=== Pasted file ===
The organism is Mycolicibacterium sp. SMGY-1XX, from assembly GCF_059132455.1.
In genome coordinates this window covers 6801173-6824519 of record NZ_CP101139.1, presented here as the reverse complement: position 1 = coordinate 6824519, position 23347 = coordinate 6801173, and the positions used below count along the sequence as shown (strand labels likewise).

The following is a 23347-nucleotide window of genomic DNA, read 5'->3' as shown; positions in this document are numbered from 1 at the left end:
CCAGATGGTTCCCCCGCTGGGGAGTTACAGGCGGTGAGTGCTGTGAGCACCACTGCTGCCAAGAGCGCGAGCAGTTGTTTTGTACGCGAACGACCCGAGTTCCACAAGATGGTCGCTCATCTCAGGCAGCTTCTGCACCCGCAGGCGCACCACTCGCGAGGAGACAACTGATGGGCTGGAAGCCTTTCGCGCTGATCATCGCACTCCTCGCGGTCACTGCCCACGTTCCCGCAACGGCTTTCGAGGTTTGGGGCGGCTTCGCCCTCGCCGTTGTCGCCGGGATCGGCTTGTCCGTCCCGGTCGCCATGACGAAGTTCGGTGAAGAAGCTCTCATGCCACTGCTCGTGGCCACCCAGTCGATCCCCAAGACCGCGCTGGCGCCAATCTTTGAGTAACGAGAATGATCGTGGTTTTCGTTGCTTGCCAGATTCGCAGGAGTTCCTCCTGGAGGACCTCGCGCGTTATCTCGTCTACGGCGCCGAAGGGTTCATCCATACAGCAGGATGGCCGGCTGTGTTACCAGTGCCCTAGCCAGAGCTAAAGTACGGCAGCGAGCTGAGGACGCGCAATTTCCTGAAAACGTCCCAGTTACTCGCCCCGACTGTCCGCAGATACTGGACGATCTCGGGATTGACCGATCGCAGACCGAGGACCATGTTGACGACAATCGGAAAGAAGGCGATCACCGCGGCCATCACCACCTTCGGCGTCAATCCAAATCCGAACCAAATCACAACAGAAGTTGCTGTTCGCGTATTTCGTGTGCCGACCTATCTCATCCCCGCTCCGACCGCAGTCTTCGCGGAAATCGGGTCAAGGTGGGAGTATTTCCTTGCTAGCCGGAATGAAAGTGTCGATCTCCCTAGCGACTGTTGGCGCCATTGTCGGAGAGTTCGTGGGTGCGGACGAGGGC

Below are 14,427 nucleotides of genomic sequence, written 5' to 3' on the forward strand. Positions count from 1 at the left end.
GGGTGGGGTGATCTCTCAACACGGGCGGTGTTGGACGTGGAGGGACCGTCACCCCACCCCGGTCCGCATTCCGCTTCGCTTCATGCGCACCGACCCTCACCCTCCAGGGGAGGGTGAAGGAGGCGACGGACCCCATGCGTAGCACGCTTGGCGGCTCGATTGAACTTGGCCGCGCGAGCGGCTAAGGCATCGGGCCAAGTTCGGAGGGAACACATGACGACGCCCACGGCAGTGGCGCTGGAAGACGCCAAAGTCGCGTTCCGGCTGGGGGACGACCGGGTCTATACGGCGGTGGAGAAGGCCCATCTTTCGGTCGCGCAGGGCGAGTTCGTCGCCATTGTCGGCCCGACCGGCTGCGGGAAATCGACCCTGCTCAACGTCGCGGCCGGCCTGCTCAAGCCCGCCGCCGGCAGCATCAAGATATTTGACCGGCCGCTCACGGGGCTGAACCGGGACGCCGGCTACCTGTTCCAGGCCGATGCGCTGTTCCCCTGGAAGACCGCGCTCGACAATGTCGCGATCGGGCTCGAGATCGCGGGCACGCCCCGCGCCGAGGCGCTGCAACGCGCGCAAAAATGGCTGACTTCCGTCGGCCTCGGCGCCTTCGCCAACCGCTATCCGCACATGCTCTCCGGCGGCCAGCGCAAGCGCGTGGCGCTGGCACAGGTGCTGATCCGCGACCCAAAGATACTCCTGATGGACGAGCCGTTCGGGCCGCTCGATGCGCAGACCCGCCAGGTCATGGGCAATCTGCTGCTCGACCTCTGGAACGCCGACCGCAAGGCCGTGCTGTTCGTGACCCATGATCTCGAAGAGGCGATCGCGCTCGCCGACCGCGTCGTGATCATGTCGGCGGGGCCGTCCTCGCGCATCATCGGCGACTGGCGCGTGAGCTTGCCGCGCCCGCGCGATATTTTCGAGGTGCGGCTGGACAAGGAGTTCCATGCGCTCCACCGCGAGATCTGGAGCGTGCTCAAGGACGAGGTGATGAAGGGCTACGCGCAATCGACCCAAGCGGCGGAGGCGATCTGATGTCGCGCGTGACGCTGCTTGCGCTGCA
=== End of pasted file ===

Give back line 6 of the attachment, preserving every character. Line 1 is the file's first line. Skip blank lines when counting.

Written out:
GGGTGGGGTGATCTCTCAACACGGGCGGTGTTGGACGTGGAGGGACCGTCACCCCACCCCGGTCCGCATTCCGCTTCGCTTCATGCGCACCGACCCTCACCCTCCAGGGGAGGGTGAAGGAGGCGACGGACCCCATGCGTAGCACGCTTGGCGGCTCGATTGAACTTGGCCGCGCGAGCGGCTAAGGCATCGGGCCAAGTTCGGAGGGAACACATGACGACGCCCACGGCAGTGGCGCTGGAAGACGCCAAAGTCGCGTTCCGGCTGGGGGACGACCGGGTCTATACGGCGGTGGAGAAGGCCCATCTTTCGGTCGCGCAGGGCGAGTTCGTCGCCATTGTCGGCCCGACCGGCTGCGGGAAATCGACCCTGCTCAACGTCGCGGCCGGCCTGCTCAAGCCCGCCGCCGGCAGCATCAAGATATTTGACCGGCCGCTCACGGGGCTGAACCGGGACGCCGGCTACCTGTTCCAGGCCGATGCGCTGTTCCCCTGGAAGACCGCGCTCGACAATGTCGCGATCGGGCTCGAGATCGCGGGCACGCCCCGCGCCGAGGCGCTGCAACGCGCGCAAAAATGGCTGACTTCCGTCGGCCTCGGCGCCTTCGCCAACCGCTATCCGCACATGCTCTCCGGCGGCCAGCGCAAGCGCGTGGCGCTGGCACAGGTGCTGATCCGCGACCCAAAGATACTCCTGATGGACGAGCCGTTCGGGCCGCTCGATGCGCAGACCCGCCAGGTCATGGGCAATCTGCTGCTCGACCTCTGGAACGCCGACCGCAAGGCCGTGCTGTTCGTGACCCATGATCTCGAAGAGGCGATCGCGCTCGCCGACCGCGTCGTGATCATGTCGGCGGGGCCGTCCTCGCGCATCATCGGCGACTGGCGCGTGAGCTTGCCGCGCCCGCGCGATATTTTCGAGGTGCGGCTGGACAAGGAGTTCCATGCGCTCCACCGCGAGATCTGGAGCGTGCTCAAGGACGAGGTGATGAAGGGCTACGCGCAATCGACCCAAGCGGCGGAGGCGATCTGATGTCGCGCGTGACGCTGCTTGCGCTGCA